Fefu picks up a double-barrel shotgun and shoots at her husband near the beginning of “Fefu and Her Friends,” billed as a modern classic and written by the beloved avant-garde playwright Maria Irene Fornés, who died in October 2018 at the age of 88. “It’s a game we play,” Fefu explains matter-of-factly to her friends, putting the gun back against the drawing room chair. “I shoot and he falls. Whenever he hears the blast he falls.”
For the first time in 40 years, Off-Broadway theatergoers can actually hear that gunshot blast too, thanks to a Theater for a New Audience production, directed by Liliana Blain-Cruz, that is itself a blast….for much of the time. For the rest of the time, it’s…..well, to quote the director herself on her reaction when discovering the work of Maria Irene Fornés: ““Oh my god. I don’t understand anything that’s going on, but I love it.”
Written in 1977, the play was originally presented Off-Off Broadway in a Soho loft, and transferred Off-Broadway the following year. It has rarely been staged since, but the script has gained a cult-like following, especially among theater artists.
One can understand the appeal of the play as literature. On the surface, it is about a gathering of eight women in a New England country house in 1935 to organize and rehearse a charity event. That surface soon disassembles, in several ways. Normal logic is turned on its head, to create a new, upside down logic. In one scene, for example, Fefu and her friend Emma agree that the people who go to Heaven are those who have had passionate sex, and Hell is reserved for those who performed it “as an obligation.”
“On earth we are judged by public acts, and sex is a private act….. So naturally, it stands to reason that it must be angels who judge our sexual life.”
Such enjoyably perverse Oscar Wilde-like wit abounds in “Fefu and Her Friends,” but unlike Wilde, Fornes displays no interest in creating a clever plot around her clever remarks – or indeed, much of any plot.
Yet, “Fefu and Her Friends” on stage offers pleasures not available on the page. The play can be seen as a pioneer in immersive theater decades before the term was in use. After an initial scene set in the living room, the audience is split into four groups, and we’re moved around to four ten-minute scenes, which take place in sets designed as a bedroom, a study, the kitchen and the lawn. The actors repeat each scene four times, once for each audience group. This is an impressive act of coordination, especially since some of the cast members appear in more than one scene. It also offers the theatergoers a chance to get closer to the characters. We learn in the kitchen scene, for example, that Cecilia (Carmen Zilles) and Paula (Lindsay Rico) were lovers. The most vivid of these scenes, and the most imaginatively staged, is set in the bedroom. It’s a monologue by Julia (Brittany Bradford) who we saw in the first scene using a wheelchair after a hunting accident – though we’re told that she just received a surface wound to her forehead that couldn’t possibly have paralyzed her. In any case, the director has staged the bedroom scene beneath the floorboards; we see Julia through a plexiglass ceiling and hear her by wearing headsets.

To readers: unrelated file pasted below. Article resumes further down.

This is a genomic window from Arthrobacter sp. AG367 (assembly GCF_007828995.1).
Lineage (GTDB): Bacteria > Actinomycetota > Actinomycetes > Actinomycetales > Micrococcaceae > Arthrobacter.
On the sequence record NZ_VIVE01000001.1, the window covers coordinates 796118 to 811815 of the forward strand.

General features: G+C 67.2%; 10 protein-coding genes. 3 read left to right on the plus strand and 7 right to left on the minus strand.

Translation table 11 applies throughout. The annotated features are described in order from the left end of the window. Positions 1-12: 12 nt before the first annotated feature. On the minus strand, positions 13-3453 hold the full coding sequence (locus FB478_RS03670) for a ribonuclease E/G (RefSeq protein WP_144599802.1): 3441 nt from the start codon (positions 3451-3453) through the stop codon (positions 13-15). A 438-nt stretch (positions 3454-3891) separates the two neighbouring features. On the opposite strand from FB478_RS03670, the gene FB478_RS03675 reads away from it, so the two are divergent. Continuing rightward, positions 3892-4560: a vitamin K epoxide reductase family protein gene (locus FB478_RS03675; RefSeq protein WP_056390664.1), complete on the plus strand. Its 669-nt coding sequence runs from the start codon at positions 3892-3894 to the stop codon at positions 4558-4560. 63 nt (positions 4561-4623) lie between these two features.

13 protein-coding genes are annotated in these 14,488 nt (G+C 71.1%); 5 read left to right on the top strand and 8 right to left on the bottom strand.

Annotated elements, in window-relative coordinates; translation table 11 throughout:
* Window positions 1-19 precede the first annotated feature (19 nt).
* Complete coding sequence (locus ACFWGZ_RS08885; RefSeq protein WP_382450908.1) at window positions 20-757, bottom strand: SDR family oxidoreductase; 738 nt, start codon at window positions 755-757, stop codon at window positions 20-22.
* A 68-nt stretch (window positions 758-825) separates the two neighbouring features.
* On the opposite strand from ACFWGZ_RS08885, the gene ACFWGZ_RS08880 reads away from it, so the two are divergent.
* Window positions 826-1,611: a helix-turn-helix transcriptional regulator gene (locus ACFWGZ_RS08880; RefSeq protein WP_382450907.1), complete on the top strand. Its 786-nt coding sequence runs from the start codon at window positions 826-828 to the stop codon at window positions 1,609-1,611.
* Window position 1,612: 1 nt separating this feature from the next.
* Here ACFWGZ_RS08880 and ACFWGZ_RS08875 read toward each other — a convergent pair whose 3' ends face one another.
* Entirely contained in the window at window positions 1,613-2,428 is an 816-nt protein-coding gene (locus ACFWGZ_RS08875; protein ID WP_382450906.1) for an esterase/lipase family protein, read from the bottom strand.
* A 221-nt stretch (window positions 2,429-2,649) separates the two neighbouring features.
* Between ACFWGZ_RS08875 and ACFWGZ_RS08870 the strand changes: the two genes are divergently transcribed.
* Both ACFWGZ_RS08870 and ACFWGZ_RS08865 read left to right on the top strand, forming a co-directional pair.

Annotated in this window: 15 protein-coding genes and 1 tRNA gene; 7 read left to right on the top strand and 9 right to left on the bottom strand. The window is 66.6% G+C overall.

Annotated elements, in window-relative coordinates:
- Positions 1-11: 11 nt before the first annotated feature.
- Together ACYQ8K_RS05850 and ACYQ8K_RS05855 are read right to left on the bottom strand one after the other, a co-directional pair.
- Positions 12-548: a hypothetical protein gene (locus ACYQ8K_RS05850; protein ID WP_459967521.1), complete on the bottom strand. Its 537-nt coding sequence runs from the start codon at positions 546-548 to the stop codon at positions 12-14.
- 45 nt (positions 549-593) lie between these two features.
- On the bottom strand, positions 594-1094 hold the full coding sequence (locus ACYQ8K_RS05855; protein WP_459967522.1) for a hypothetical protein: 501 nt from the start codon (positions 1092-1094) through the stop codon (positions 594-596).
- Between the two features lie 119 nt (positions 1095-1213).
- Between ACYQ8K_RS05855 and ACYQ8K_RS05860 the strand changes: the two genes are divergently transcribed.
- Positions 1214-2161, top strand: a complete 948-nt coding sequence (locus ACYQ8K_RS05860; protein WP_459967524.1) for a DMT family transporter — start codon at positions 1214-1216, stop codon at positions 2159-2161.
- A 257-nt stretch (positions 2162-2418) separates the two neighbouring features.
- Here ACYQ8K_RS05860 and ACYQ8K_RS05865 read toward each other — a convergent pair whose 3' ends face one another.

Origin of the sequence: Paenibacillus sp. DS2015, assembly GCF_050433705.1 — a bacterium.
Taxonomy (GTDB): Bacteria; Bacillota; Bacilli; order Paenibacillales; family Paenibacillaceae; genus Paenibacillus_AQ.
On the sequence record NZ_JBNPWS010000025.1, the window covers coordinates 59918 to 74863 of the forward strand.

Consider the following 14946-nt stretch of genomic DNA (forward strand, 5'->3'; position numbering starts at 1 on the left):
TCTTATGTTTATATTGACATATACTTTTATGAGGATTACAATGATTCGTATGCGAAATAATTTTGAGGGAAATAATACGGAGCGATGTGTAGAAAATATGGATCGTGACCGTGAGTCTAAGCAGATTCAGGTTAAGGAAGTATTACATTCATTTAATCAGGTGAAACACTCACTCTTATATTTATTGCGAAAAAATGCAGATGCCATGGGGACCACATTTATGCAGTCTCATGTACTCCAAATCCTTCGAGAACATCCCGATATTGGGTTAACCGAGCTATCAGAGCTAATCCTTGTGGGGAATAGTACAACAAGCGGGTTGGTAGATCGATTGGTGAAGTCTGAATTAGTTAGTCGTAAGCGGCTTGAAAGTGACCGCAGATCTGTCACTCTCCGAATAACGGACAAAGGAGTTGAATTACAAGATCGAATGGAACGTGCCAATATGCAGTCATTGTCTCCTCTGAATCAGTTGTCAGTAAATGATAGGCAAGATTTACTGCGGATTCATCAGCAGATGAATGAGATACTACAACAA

It is a stream-of-consciousness hallucination in which she talks about being tortured and describes women as inferior to men. To quote selectively:
“The human being is of the masculine gender. The human being is a boy as a child and grown up he is a man. Everything on earth is for the human being, which is man. To nourish him… Woman is not a human being. She is: 1. A mystery. 2. Another species. 3. As yet undefined. 4. Unpredictable; therefore wicked and gentle and evil and good which is evil. If a man commits an evil act, he must be pitied. The evil comes outside him…Woman generates the evil herself.”
This speech is one of the strongest of many clues that Fornés is using the play to explore female consciousness and the way women have been damaged by male-dominated society. This is also reflected in the very first line of the play, when Fefu says: “My husband married me to have a constant reminder of how loathsome women are.” It’s worth noting that there are men in the country house, but they are only discussed; they don’t exist as characters on stage. (Fefu is on stage when she shoots her husband, but he’s off-stage.) As a rare play that has an all-female cast who speak with and about one another, “Fefu and Her Friends” feels almost like a companion piece to “For Colored Girls Who Have Considered Suicide When The Rainbow is Enuf,” which Ntozake Shange wrote in the same era, and is also getting a current revival. (She also died in October, 2018.)
But theatergoers should not expect the same feminist consciousness-raising from “Fefu and Her Friends,” nor any kind of clear-cut thematic or narrative coherence. The fine design team even offers a visual hint about this sketchiness from the get-go. Although the sets use standard furniture familiar to drawing room comedies, the living room walls are full of drawings that look half-finished.
What we do get in “Fefu and Her Friends” is a committed cast, and the second play in a posthumous revival of the work of Maria Irene Fornés, which started in New York this past summer with her splendid (and more accessible) musical Promenade. One hopes other producers are inspired to offer at least a few more of the 40 plays that Fornés wrote in an exemplary if relatively little known 40 year career.